Lonsdale-Institute-Must-See-Australian-Landmarks-8

15 Must-See Australian Landmarks

Publisher Lonsdale Institute Published on April 20th, 2018
Post Featured Image

Life in Australia isn’t just about just work and study. Australia is renowned for its vast and rugged natural beauty, and with good reason – with so many iconic landmarks to visit you may never see them all. That’s why we’ve put together a list of the top 15 natural wonders in Australia. Take a bit of time see them, you won’t be disappointed.

1. The Twelve Apostles

The defining feature of the Great Ocean Road, the Twelve Apostles are outstanding rock formations rising from the ocean along the Victorian coastline, and one of the continent’s most well known and breathtaking natural formations. The Twelve Apostles are situated roughly a 3 hour drive from Lonsdale Institute Melbourne campus, ideally located for a weekend getaway along the Great Ocean Road.

2. Uluru

An enduring icon of the Australian outback, Uluru is a sacred site for the Anangu people, a sandstone monolith rising out of the desert that captures light brilliantly at dusk and dawn. In the more recent past, people would climb ‘Ayers Rock’. Now, we appreciate it from a distance out of respect for the traditional owners of the land.

3. The Flinders Ranges

A few hours drive north of Adelaide, the Flinders Ranges are towering walls of white and ochre rocks that capture the sun in magnificent fashion at sunrise and sunset. Along with ranging mountains, there’s deep gorges that have been carved out over 800 million years of weathering. Home to many indigenous artifacts dating back 45,000 years, this natural wonder is best experienced as a flyover or by four wheel drive.

4. Mackenzie Falls

Head to Grampians National Park in Victoria and discover Mackenzie Falls, a 30 meter drop into a sandstone gorge that flows year round, giving off a faint rainbow mist. Grampians National Park is home to many kangaroos and other native fauna, and only a few hours drive from Melbourne.

5. Purnululu (The Bungle Bungles)

One of Australia’s most unique rock formations, the orange and black banded Bungle Bungles are only accessible during the dry season (roughly April through November). With many walking paths winding through the range that reveal hidden watering holes and expansive gorges, The Bungle Bungles are a must see while in the northwest of WA.

6. Undara Lava Tubes

Exploring the Undara Lava Tubes is a unique prospect. Located within the Undara Volcanic National Park in Queensland, the Lava Tubes offer explorers the opportunity to see how a once volcanic area shaped the environment. The eruptions at Undara took place almost 200,00 years ago, yet it’s possible to see their beautiful devastation even today. Undara is located roughly a 3 hour drive southwest from Cairns.

7. Pink Lakes

Spread about the country, Australia boasts a number of lakes coloured pink by the presence of algae in the water. On the west coast, Lake Hillier near Esperance is perhaps the most well known, while on the east coast there are pink lakes in the Murray-Sunset National Park in Victoria.

8. Great Barrier Reef

Provided we can continue to protect this World Heritage Listed site, the Great Barrier Reef remains the enduring natural treasure of Australia. Thousands of kilometres of spectacular coral reefs mark it an international treasure enjoyed by millions from around the world.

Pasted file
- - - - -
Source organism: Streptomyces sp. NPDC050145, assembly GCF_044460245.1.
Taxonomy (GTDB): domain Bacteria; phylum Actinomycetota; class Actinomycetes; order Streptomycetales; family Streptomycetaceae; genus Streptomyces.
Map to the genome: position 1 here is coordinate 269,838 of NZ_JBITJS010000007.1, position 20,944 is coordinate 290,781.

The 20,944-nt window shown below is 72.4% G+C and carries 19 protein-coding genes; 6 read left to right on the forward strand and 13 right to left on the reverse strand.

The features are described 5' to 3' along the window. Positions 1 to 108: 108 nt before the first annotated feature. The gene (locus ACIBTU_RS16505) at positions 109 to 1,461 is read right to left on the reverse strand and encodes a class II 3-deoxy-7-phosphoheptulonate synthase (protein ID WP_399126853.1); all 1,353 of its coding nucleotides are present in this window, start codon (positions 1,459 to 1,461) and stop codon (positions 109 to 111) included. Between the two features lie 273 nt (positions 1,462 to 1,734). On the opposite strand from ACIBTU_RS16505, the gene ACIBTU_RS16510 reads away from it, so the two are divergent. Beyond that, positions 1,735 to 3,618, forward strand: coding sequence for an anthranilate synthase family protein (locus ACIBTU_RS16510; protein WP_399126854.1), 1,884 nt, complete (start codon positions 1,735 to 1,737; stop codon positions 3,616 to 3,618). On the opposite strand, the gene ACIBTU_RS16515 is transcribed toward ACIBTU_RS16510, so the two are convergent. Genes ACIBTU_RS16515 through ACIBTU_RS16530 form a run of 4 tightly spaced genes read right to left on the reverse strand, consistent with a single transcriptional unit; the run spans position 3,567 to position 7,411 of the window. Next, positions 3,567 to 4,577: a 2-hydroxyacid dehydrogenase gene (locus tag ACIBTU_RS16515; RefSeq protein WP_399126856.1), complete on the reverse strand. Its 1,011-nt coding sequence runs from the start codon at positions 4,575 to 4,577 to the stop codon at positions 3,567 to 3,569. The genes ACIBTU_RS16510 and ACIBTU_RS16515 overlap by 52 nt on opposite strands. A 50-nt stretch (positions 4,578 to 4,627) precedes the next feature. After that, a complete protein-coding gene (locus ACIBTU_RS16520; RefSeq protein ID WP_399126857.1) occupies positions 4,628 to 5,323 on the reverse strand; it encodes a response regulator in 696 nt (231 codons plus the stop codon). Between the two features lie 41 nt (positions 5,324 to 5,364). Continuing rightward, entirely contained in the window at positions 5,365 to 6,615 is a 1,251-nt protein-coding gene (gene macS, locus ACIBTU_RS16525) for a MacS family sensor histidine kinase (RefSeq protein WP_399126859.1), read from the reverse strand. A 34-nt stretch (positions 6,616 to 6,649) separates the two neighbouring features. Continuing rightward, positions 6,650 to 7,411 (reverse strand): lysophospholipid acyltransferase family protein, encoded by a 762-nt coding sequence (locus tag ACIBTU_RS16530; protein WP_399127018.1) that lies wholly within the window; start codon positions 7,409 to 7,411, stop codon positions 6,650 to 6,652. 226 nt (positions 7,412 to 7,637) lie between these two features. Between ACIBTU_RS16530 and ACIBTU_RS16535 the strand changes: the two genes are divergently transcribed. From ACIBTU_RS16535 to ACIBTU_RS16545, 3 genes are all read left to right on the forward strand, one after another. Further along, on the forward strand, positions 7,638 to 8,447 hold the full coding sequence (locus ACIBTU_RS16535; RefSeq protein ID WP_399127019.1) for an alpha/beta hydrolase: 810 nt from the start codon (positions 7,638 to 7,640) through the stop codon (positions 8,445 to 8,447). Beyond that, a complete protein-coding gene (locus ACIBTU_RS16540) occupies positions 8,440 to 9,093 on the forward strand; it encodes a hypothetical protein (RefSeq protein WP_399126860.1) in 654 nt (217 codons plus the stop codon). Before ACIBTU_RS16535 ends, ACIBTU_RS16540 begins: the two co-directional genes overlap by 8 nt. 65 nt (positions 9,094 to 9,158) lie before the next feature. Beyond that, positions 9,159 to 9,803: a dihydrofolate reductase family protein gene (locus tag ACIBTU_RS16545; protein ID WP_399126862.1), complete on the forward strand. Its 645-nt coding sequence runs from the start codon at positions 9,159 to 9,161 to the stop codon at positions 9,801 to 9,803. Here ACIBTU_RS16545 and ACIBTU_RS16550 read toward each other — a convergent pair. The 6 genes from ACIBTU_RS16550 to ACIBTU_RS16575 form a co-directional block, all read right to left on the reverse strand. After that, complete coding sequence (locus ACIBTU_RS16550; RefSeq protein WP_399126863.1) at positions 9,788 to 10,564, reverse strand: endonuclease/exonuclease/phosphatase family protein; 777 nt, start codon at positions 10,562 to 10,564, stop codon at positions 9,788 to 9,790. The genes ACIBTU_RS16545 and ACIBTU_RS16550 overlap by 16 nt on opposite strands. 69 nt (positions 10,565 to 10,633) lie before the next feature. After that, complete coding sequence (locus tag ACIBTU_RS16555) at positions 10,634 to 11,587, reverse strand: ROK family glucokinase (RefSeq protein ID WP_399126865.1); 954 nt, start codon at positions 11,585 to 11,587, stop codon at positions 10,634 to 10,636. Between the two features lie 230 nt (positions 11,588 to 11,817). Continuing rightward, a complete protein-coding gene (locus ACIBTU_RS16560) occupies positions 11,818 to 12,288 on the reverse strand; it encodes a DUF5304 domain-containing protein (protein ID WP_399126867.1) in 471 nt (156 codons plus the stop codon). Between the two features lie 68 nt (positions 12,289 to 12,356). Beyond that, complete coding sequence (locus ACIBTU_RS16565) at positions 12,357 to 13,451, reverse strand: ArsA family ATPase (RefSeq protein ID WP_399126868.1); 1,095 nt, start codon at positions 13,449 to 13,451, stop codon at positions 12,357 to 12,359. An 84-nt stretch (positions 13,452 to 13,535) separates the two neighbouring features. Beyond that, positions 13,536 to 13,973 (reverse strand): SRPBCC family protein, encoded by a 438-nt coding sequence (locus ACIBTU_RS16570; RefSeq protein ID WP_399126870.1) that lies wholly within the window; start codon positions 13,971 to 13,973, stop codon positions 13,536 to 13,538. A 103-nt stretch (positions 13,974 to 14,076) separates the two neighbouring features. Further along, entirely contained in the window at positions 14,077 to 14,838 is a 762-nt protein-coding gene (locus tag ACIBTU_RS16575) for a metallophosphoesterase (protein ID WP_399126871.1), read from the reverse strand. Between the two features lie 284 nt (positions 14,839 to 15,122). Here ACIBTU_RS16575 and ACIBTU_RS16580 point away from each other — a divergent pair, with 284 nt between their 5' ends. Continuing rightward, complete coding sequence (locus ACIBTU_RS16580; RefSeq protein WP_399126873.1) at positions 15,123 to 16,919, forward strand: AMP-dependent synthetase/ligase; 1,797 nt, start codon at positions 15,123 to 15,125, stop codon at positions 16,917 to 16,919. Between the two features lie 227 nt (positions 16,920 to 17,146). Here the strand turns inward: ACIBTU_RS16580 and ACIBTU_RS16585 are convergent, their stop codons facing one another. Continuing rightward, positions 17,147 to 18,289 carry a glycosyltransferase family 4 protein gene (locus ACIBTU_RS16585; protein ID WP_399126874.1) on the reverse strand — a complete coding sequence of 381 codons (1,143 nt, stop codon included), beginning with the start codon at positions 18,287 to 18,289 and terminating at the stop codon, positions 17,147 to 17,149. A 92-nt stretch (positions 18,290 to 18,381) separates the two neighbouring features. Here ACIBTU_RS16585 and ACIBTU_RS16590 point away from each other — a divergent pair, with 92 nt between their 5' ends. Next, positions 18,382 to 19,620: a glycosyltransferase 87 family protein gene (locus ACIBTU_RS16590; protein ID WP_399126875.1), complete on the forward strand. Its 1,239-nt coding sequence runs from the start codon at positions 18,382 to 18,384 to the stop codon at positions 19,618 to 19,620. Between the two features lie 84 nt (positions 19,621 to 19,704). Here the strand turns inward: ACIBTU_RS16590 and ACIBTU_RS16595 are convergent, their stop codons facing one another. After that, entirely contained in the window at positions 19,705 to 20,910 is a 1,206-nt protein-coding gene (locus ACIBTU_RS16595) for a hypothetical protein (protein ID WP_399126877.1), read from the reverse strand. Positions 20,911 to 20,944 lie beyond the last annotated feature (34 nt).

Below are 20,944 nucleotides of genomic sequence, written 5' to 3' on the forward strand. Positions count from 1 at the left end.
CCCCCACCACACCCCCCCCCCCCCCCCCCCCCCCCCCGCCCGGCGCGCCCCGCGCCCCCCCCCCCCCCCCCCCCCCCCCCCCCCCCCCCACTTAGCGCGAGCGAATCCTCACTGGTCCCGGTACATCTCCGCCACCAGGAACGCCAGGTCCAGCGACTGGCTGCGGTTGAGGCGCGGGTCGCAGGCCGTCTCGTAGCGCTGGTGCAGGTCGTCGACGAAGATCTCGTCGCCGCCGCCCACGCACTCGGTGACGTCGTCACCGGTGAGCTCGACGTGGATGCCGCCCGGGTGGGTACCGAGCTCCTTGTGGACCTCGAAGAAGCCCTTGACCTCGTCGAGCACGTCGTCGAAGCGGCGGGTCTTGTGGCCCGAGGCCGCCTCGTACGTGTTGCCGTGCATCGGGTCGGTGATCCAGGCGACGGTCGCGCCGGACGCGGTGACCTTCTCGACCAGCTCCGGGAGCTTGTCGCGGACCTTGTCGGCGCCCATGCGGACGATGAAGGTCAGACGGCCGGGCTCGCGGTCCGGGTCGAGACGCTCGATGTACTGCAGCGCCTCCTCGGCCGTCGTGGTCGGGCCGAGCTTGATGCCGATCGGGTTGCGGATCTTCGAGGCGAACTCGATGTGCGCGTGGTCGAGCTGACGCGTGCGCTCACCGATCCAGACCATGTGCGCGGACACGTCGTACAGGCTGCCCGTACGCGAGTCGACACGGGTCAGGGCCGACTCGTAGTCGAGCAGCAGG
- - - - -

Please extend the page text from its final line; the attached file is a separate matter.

9. Shark Bay

Shark Bay’s coastline of white sand dunes and limestone cliffs stretches 1,500 kilometers along Australia’s western coast. About 800 kilometers north of Perth, it is home to many protected species of flora and fauna, including around 10,000 dugongs and the most diverse range of seagrass in the world.

10. Wineglass Bay

Tasmania’s beautiful Wineglass Bay is part of the Freycinet National Park, and one of the island’s most beautiful treasures. Spectacular walks through natural environments provide the intrepid trekker with great views and rewarding experiences.

11. Lord Howe Island

About a third of the way between Australia’s eastern coast and New Zealand you encounter huge basalt mountains rising out of the sea. Welcome to Lord Howe Island, a spectacular, world heritage listed paradise, pristinely preserved and among our best natural wonders.

12. Walls of China

Located in the Mungo National Park, about two hours drive from Mildura in NSW, the Walls of China can be accessed via a bike path, providing a breathtaking vista as you approach these natural rock formations.

13. Whitsunday Islands

White sands, clear waters and spectacular coastline, the 74 islands of the Whitsundays are located in the heart of another natural wonder, the Great Barrier Reef. Explore the beaches by foot, boat or plane and marvel at the spectacular natural beauty.

14. The Pinnacles

Located in Nambung National Park, Western Australia, the Pinnacles are a collection of limestone pillars rising from the desert floor in a fascinating display that’s made all the more interesting when you consider just how close they are to the ocean. The Pinnacles are only a two hour drive north from Perth.

15. Kings Canyon

A six hour drive from Alice Springs, Kings Canyon in Watarrka National Park is an unmissable natural landmark. Walk along the rim of the rising sandstone walls or view them from below. From just about any angle this lesser-known natural beauty is great for a photograph.

Feeling ready for an adventure? Make sure you reward yourself with a break from your studies and take a trip to one – or more – of these 15 natural wonders during your time in Australia.

Lonsdale Institute

Lonsdale Institute has over a decade’s experience as a leading provider of education and training for both Australian and international students.